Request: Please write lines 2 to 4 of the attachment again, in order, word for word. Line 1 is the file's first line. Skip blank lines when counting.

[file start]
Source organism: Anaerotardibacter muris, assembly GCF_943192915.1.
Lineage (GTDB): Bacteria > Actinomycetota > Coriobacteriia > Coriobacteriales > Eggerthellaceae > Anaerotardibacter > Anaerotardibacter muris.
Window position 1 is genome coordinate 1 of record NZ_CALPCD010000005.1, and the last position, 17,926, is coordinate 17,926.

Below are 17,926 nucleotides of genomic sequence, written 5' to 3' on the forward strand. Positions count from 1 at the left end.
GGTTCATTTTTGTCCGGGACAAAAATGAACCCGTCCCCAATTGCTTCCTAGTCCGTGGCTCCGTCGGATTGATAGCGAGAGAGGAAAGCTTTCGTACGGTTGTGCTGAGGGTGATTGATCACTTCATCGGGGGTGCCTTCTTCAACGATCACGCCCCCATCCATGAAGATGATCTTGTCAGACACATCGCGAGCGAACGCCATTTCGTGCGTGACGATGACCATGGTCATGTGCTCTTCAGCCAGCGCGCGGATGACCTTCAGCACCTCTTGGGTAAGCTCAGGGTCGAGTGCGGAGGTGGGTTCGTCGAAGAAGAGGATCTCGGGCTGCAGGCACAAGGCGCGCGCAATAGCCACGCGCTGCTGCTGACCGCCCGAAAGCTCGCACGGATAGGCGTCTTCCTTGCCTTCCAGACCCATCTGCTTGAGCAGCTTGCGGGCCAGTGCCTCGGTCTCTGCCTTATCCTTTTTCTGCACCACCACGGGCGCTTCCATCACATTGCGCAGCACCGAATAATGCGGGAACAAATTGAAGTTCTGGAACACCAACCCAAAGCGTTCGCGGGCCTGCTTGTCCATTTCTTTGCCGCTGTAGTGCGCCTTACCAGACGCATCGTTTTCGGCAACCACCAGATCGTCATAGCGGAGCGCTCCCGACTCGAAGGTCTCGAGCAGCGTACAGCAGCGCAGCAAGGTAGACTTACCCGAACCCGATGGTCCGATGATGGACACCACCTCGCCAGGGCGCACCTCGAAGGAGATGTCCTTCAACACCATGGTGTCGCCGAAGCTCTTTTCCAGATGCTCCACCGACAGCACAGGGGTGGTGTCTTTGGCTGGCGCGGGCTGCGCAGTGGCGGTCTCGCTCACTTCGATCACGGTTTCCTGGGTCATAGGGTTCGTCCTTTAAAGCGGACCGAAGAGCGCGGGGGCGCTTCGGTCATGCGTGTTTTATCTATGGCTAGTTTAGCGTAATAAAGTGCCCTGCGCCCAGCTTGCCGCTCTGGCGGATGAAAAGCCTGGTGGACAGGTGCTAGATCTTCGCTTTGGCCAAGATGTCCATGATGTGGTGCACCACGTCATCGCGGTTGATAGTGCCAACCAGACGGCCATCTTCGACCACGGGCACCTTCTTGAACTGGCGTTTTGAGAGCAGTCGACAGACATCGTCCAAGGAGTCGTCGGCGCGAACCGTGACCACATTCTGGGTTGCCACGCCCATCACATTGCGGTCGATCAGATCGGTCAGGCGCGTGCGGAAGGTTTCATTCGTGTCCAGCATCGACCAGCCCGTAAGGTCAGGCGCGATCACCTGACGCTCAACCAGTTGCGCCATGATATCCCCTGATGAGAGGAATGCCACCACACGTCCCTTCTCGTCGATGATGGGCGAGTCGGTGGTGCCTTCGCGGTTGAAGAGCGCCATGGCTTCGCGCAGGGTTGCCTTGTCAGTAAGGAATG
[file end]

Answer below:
Lineage (GTDB): Bacteria > Actinomycetota > Coriobacteriia > Coriobacteriales > Eggerthellaceae > Anaerotardibacter > Anaerotardibacter muris.
Window position 1 is genome coordinate 1 of record NZ_CALPCD010000005.1, and the last position, 17,926, is coordinate 17,926.

Below are 17,926 nucleotides of genomic sequence, written 5' to 3' on the forward strand. Positions count from 1 at the left end.